- An analysis of how your current investment portfolio aligns with your long-term goals. Your team can recommend appropriate adjustments based on your goals, resources, risk profile, and time frame.
- A plan for education funding based on your resources, timing and aspirations.
- A review of your employee benefits, including equity compensation planning.
- A review of your insurance coverage—the key here is to make sure you have the right types and amounts to cover your most significant risks and that you aren't paying for unnecessary coverage.
- Planning for special needs—for a child, parent, or other dependent.
- Recommendations for creating or updating your estate plan, including charitable giving and legacy planning. The conversations you have with your financial planner can be the foundation for your ultimate work with an estate planning attorney.
A comprehensive financial plan generally follows a six-step process, designed to keep all the pieces on track as you progress from your initial consultation to eventual implementation and follow-up. This process includes:
- Agreeing how you'll work together, with a clear explanation of roles and responsibilities. At this point it's important to ask lots of questions so that you'll understand exactly what you can expect in terms of deliverables, cost, and time frame. At Schwab you will likely consult with both your financial consultant and a member of the financial planning team as you establish your relationship.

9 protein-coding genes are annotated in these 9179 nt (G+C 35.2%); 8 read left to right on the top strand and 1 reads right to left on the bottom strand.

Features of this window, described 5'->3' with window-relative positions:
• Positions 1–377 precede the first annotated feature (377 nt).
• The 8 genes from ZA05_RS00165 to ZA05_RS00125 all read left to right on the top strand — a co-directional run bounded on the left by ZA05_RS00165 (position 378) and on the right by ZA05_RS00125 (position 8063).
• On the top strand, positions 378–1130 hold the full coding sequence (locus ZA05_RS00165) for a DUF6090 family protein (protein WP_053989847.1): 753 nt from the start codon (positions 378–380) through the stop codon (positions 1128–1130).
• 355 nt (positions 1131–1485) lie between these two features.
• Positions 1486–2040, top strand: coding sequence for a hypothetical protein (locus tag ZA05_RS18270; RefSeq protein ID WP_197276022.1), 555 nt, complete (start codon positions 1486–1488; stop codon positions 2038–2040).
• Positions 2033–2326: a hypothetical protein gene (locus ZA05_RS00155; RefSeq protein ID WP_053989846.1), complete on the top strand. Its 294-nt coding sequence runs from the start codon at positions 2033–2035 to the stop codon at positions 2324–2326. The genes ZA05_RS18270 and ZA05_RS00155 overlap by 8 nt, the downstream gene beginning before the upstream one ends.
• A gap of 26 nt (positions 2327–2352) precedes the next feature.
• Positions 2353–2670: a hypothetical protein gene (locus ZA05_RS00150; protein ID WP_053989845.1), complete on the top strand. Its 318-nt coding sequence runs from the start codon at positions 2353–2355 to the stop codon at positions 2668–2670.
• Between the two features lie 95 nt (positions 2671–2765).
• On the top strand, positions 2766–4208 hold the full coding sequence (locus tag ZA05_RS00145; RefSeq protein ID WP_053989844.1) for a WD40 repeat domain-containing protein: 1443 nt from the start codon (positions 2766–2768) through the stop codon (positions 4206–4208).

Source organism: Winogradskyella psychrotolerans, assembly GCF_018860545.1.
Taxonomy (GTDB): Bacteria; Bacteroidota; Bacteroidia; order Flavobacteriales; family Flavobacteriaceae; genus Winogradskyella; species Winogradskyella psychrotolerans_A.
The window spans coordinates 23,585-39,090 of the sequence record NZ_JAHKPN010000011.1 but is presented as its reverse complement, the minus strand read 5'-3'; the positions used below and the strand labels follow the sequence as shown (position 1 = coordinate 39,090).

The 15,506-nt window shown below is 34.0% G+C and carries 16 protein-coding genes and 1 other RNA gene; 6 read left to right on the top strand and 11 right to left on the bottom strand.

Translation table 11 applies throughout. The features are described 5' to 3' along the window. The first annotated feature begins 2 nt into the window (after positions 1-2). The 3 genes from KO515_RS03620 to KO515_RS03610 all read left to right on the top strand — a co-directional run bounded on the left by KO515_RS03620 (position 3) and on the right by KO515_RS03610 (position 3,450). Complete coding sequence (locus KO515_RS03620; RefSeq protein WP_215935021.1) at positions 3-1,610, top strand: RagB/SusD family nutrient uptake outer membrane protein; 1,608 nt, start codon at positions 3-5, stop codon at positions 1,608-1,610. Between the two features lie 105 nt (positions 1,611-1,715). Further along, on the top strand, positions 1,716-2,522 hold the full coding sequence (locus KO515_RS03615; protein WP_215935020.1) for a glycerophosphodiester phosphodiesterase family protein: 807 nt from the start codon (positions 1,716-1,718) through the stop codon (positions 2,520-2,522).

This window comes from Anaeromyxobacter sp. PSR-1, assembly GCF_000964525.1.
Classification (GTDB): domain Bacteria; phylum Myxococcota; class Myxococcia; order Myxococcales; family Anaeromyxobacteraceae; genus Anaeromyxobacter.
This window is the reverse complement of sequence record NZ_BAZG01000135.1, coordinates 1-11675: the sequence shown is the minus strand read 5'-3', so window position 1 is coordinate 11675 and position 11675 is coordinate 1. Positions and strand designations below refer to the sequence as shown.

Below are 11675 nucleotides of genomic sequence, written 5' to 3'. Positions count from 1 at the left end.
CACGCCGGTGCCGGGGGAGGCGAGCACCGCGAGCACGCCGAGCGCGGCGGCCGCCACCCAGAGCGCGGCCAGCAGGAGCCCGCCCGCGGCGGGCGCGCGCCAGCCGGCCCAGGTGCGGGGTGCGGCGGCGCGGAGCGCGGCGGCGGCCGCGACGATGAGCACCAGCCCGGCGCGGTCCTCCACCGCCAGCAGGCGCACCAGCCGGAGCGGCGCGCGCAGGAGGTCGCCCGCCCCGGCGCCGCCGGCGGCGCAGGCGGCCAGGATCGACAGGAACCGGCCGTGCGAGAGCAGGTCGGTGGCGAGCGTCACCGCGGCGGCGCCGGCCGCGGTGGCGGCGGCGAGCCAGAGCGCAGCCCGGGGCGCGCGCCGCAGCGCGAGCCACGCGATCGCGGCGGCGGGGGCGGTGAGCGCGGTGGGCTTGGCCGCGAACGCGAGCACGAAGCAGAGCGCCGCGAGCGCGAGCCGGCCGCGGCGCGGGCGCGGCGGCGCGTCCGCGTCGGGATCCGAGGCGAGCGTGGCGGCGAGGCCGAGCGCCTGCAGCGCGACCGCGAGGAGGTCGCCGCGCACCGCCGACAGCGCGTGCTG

- Information gathering and goal setting. Once you've set the ground rules, your financial planner will start the process of obtaining a full understanding of your resources, obligations, and expectations. At the same time, your planner will delve into your goals, time horizon and risk tolerance. This is your chance to make your wishes clear so that your plan will truly reflect your values and priorities.
- Evaluation of your financial status and creation of a strategy. Once you've provided your input, your planner will craft a preliminary plan, based on all of the information listed in step 2.
- Next, your planner will present you with recommendations, including possible alternatives. Nothing is cast in stone at this point; your goal is to understand your options and make choices.
- Now the rubber hits the road. You and your team have spent a considerable amount of time gathering data, examining priorities, looking at what's realistic and making choices, and now it's time to put your plan in motion. Your Schwab financial consultant will be fully involved in this implementation phase, helping you to select the best products and accounts to meet your goals (for example, you will be able to examine the benefits of a Roth vs. traditional IRA, a custodial account vs. a 529 account for college savings, or even term vs. whole life insurance). At this point you might begin to work with other professionals including an accountant, attorney, or insurance agent.
- Last but not least, it is essential that you and your planning team continue to monitor your progress and make adjustments as your goals, priorities, and time frame evolve.
Rebalancing and asset allocation cannot ensure a profit, do not protect against losses, or guarantee that an investor's goal will be met.